The law also allows the prosecution to appeal the dismissal of individual counts in an indictment or information. There is a complicated question of whether the dismissal of only part of a count may be appealed. This issue was debated by various Circuit Courts until the Congress adopted the 2002 changes to the law that state that the government may appeal the dismissal of “one or more counts or any portion of a count. This is now the established law.
Orders Suppressing or Excluding Evidence
The government may also appeal orders which suppress or exclude evidence or order the return of seized property if these orders are not made after the defendant has been put in jeopardy and before the verdict or finding on an indictment or information. In cases where a defendant goes to the second trial after the first trial ends in mistrial, the prosecutor may appeal the pretrial denial of a motion for reconsideration of evidentiary rulings made during the first trial.
The government is also allowed to appeal a conditional order of suppression or exclusion. In the same fashion, the prosecutor may appeal court ruling that the testimony of the government’s immunized witnesses would be excluded unless the government granted same immunity to defense witnesses.
If the prosecution wants to appeal an order of suppression or exclusion, it has to certify they are not doing that in order delay the process. The government also must show that the evidence, which was excluded is a substantial proof of a fact material in the proceeding.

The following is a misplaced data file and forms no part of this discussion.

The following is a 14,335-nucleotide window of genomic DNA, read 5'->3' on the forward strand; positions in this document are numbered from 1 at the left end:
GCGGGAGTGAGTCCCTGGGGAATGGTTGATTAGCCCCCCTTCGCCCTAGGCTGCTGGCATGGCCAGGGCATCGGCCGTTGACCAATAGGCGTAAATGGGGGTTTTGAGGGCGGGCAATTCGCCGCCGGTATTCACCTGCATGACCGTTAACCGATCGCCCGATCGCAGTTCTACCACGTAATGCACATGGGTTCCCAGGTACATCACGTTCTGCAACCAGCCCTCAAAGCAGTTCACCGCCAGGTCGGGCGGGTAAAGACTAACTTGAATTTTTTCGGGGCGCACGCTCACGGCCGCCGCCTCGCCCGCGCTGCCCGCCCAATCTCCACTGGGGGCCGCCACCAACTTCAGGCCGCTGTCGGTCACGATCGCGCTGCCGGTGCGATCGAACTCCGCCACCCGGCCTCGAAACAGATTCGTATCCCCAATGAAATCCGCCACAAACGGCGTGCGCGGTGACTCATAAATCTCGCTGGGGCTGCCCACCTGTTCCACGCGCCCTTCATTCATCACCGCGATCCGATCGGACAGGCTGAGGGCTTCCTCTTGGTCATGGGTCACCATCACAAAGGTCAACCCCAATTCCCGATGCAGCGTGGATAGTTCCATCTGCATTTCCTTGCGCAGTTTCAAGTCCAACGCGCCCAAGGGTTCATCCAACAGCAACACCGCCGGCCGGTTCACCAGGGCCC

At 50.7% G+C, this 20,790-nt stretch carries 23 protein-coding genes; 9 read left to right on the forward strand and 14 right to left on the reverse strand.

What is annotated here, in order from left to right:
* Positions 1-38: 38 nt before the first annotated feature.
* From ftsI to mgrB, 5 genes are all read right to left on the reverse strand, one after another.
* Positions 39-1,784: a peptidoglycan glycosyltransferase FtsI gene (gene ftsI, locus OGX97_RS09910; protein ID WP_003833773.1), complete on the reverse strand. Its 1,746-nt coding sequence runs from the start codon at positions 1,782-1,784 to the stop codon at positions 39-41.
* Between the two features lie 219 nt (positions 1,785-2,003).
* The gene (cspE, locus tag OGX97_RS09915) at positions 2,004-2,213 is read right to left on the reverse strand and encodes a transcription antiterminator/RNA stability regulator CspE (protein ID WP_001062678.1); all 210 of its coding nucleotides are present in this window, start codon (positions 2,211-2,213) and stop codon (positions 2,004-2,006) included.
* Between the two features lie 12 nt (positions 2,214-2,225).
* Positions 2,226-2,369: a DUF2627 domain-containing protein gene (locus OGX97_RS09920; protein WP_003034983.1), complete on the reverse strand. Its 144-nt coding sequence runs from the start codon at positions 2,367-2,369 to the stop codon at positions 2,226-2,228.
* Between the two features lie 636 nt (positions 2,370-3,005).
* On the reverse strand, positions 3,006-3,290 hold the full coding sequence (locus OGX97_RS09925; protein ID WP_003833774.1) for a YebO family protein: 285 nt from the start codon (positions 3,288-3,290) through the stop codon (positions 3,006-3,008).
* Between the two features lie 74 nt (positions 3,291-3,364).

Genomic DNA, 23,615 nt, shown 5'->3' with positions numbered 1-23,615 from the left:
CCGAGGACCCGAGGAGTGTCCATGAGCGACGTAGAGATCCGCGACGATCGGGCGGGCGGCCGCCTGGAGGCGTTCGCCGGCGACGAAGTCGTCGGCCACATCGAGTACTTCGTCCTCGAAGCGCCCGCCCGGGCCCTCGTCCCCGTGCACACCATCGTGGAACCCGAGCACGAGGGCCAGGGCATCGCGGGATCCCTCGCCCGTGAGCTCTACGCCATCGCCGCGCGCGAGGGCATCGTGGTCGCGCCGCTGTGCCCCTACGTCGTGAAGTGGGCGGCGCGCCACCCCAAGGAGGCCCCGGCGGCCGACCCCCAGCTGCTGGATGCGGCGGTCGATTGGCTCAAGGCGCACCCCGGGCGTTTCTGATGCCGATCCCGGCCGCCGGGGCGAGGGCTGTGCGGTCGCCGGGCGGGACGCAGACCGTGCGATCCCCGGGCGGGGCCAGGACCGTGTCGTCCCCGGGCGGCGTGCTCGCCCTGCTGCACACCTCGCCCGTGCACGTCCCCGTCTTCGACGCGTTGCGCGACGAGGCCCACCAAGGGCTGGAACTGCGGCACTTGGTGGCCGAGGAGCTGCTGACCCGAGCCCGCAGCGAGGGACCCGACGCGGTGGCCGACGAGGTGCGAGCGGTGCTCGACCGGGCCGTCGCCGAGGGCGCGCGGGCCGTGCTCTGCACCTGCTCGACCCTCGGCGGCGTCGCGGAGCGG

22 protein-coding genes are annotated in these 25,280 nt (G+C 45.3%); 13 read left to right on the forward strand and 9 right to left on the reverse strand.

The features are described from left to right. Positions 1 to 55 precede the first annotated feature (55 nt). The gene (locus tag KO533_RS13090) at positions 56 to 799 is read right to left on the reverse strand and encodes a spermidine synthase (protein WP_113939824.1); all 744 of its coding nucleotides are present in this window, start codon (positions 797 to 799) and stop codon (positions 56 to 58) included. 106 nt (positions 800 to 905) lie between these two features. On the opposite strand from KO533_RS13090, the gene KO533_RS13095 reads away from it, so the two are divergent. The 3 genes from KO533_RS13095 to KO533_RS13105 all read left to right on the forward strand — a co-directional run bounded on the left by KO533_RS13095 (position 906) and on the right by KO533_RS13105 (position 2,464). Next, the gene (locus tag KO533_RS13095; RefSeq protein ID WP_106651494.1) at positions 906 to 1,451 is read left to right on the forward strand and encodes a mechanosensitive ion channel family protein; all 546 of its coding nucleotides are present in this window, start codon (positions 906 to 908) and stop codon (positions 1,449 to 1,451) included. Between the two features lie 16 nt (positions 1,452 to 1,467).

Orders Suppressing Wiretap Evidence
Under federal law, the government is allowed to appeal an order granting a motion to suppress wiretap evidence. Under the same law, the government is also allowed to appeal the denial of an application for an order of approval pursuant to the emergency wiretapping provision of 18 U.S.C. ß 2518(7).
Prosecution has the right to appeal court orders, which grant the defendant’s release or deny a motion for revocation of, or modification of the conditions of, a decision or order granting release. On the other hand, the government is not allowed to appeal from an order of the district court remanding the case to a magistrate judge for the determination of the conditions of release, because such an order is not final.
Under the Classified Information Procedures Act (“CIPA”) the government is authorized to file pretrial appeals from district court orders, which allow the disclosure of classified information, or which impose sanctions on the government for nondisclosure of classified information or which refuse to grant a protective order sought by the government to prevent the disclosure of classified information. This law does not authorize the government to appeal from a district court’s order, which allows the defendant to raise a “public authority” defense, where it was unclear that the court’s order would authorize the disclosure of classified information.